Frisco TX – Why Married Taxpayers Should Consider Filing Separately

Typically, married couples file their Income Taxes using Married Filing Joint status without any thought. For most couples, the combined tax burden of the household will be lower when using Married Filing Joint (MFJ) status vs. using Married Filing Separately (MFS) status, so it makes sense to do so. A number of deductions and credits are limited or lost when filing using MFS status. Also, it’s one less tax return for the family when filing jointly so it reduces their time and cost. However, there are consequences of filing jointly and  it might be wise for married couples to give their filing status some thought. 

Why Filing MFS May Make Sense

As someone who represents taxpayers with tax problems in my Richardson, TX office, I often see the other end where a taxpayer is responsible for a tax debt incurred by filing a joint return and they wish they could go back in time. When taxpayers make a decision to jointly file a tax return, they are making a decision to be responsible jointly and severally for any tax debt. This means that both spouses owe the IRS for the full amount of the debt until it is repaid.

I would suggest that taxpayers consider filing separately whenever filing jointly creates a tax debt that was primarily the result of one spouse. Once example might be where Spouse 1 is self employed and paid no estimated taxes and Spouse 2 is a W-2 employee that had proper withholding. While Spouse 1 might be the cause of a large IRS tax debt, Spouse 2 will also be responsible if they sign the tax return.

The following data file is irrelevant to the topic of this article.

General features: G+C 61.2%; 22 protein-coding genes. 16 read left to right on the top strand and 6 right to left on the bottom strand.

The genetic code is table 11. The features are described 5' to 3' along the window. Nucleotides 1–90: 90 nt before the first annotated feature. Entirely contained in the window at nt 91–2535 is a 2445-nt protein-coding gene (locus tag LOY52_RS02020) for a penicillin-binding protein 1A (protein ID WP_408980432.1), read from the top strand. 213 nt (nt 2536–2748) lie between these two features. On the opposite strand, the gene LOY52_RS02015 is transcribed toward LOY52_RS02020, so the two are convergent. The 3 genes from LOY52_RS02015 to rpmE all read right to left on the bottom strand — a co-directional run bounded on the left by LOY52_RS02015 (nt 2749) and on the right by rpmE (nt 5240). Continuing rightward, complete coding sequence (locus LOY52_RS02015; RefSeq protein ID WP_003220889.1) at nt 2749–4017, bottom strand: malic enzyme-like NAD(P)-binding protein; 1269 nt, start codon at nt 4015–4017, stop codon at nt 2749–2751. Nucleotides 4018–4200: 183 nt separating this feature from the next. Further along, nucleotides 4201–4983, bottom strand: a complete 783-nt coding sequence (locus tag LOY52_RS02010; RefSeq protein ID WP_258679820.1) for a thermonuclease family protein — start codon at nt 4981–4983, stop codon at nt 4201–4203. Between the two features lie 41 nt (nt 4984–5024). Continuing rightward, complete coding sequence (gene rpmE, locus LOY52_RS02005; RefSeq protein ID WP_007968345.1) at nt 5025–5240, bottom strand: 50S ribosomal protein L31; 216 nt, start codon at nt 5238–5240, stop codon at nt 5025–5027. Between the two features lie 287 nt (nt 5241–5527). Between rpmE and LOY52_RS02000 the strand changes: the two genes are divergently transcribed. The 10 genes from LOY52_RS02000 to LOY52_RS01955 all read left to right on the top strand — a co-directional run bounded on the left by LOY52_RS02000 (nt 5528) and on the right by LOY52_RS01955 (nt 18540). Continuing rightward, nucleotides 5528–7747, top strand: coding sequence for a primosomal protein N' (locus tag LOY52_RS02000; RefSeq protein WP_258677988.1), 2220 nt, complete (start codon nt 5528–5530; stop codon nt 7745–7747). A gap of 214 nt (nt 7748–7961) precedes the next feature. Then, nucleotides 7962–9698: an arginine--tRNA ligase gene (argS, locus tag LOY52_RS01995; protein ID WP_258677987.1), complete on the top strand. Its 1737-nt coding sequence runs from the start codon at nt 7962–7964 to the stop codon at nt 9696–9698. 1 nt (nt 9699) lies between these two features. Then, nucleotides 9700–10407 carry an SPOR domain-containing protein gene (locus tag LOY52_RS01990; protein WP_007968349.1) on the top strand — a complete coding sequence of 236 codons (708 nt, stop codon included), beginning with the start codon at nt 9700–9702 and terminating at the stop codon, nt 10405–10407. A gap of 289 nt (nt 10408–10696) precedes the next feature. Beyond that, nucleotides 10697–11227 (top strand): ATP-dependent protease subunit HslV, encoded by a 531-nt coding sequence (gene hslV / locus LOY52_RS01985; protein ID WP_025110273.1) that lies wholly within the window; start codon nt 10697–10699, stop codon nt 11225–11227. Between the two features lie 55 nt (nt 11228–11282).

Another example is where a spouse knows or believes the other spouse is hiding or understating income or overstating expenses.  If the IRS finds the problem and corrects the return, the IRS will hold the other spouse responsible.  Based on the facts and circumstances, if the other spouse was not aware of the omission or error, they may be able to get relief through “Innocent Spouse” relief, but they will need to request relief and prove they were not aware of the issues.   

Can you amend your return to file separately?

One question I’m often asked is whether taxpayers can amend their returns and file separately. Unfortunately, you can’t. The IRS permits taxpayers to file MFS and then go back and amend their return to MFJ at a later date, but they can’t do the reverse. Once a tax return is filed MFJ and signed by both taxpayers, both taxpayers are on the hook for the debt.  The reality is that signing join

Do You Need Help?

If you need help with your tax return, tax planning, or an IRS Collection issue, we’d be happy to meet with you. Please give me a call at (972) 821-1991 or email me at bob@jablonskyandassociates.